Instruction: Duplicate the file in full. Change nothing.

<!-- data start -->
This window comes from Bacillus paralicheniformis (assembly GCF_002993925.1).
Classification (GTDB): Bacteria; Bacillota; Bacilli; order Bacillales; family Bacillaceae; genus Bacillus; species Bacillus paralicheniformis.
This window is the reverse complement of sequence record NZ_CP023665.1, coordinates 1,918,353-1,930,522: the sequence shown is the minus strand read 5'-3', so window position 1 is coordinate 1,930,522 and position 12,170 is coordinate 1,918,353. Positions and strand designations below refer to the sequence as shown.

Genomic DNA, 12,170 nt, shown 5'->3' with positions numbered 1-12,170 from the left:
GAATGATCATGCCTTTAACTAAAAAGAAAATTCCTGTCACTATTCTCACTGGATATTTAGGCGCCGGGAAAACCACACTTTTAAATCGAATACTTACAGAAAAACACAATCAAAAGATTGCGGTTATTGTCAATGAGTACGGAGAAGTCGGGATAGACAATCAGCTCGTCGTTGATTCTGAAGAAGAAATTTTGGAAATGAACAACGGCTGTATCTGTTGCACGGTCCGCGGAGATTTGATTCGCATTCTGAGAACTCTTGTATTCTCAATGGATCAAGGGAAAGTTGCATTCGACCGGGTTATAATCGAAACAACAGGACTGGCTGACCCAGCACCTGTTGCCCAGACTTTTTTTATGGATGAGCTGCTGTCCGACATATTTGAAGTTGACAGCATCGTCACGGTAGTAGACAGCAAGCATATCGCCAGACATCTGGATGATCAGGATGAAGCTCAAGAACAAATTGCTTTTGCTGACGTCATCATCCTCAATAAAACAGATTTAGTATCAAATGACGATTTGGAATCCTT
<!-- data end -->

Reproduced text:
This window comes from Bacillus paralicheniformis (assembly GCF_002993925.1).
Classification (GTDB): Bacteria; Bacillota; Bacilli; order Bacillales; family Bacillaceae; genus Bacillus; species Bacillus paralicheniformis.
This window is the reverse complement of sequence record NZ_CP023665.1, coordinates 1,918,353-1,930,522: the sequence shown is the minus strand read 5'-3', so window position 1 is coordinate 1,930,522 and position 12,170 is coordinate 1,918,353. Positions and strand designations below refer to the sequence as shown.

Genomic DNA, 12,170 nt, shown 5'->3' with positions numbered 1-12,170 from the left:
GAATGATCATGCCTTTAACTAAAAAGAAAATTCCTGTCACTATTCTCACTGGATATTTAGGCGCCGGGAAAACCACACTTTTAAATCGAATACTTACAGAAAAACACAATCAAAAGATTGCGGTTATTGTCAATGAGTACGGAGAAGTCGGGATAGACAATCAGCTCGTCGTTGATTCTGAAGAAGAAATTTTGGAAATGAACAACGGCTGTATCTGTTGCACGGTCCGCGGAGATTTGATTCGCATTCTGAGAACTCTTGTATTCTCAATGGATCAAGGGAAAGTTGCATTCGACCGGGTTATAATCGAAACAACAGGACTGGCTGACCCAGCACCTGTTGCCCAGACTTTTTTTATGGATGAGCTGCTGTCCGACATATTTGAAGTTGACAGCATCGTCACGGTAGTAGACAGCAAGCATATCGCCAGACATCTGGATGATCAGGATGAAGCTCAAGAACAAATTGCTTTTGCTGACGTCATCATCCTCAATAAAACAGATTTAGTATCAAATGACGATTTGGAATCCTT